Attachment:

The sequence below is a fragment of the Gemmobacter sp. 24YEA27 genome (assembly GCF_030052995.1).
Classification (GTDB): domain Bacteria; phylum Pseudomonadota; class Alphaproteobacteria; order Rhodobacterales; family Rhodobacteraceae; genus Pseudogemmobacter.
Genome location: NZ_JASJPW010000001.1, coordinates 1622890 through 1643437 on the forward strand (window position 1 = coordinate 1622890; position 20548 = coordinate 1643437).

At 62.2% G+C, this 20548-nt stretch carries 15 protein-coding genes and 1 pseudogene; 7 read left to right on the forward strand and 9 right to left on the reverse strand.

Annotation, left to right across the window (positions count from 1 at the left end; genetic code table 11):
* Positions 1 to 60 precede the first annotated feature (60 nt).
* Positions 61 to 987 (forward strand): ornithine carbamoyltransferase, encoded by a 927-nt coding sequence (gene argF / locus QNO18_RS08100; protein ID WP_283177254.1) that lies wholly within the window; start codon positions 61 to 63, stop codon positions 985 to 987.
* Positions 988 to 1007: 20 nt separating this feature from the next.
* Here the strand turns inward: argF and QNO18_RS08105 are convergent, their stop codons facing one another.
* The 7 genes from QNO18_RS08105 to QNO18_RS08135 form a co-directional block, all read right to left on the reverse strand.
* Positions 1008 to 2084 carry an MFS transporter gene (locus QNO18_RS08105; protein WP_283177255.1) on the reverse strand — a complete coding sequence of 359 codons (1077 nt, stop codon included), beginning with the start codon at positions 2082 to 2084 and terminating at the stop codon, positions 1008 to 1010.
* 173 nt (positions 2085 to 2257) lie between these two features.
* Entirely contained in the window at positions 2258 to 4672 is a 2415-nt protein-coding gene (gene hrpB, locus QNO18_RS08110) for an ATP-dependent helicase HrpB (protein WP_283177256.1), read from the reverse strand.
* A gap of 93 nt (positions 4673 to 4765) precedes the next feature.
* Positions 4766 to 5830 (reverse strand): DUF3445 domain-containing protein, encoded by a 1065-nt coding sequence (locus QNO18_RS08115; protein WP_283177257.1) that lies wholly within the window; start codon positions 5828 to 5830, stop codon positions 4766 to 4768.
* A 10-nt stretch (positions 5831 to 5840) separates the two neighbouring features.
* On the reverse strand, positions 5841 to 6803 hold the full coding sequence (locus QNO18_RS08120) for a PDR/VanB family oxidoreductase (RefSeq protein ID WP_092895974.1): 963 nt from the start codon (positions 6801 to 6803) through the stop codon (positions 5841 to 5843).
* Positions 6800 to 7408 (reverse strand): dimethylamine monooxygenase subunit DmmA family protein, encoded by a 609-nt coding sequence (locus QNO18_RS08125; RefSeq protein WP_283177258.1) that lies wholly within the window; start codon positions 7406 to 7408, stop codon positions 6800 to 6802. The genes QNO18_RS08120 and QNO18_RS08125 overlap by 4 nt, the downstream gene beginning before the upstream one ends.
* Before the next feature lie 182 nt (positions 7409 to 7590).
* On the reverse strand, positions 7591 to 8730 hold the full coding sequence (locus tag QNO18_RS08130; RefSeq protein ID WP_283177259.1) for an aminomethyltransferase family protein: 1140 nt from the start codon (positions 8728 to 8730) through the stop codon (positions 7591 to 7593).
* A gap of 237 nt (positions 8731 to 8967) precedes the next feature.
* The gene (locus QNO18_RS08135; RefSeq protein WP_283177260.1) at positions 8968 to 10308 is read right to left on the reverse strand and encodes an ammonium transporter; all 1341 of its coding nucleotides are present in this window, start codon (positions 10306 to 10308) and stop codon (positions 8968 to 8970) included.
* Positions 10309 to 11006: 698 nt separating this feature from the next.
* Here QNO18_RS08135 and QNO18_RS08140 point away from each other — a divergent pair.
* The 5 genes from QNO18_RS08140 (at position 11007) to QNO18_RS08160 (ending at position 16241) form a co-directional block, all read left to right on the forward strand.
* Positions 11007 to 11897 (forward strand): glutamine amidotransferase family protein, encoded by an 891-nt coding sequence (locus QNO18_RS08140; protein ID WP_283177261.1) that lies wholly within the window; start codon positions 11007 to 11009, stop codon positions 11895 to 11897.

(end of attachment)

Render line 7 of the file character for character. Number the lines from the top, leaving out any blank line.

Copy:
* Positions 61 to 987 (forward strand): ornithine carbamoyltransferase, encoded by a 927-nt coding sequence (gene argF / locus QNO18_RS08100; protein ID WP_283177254.1) that lies wholly within the window; start codon positions 61 to 63, stop codon positions 985 to 987.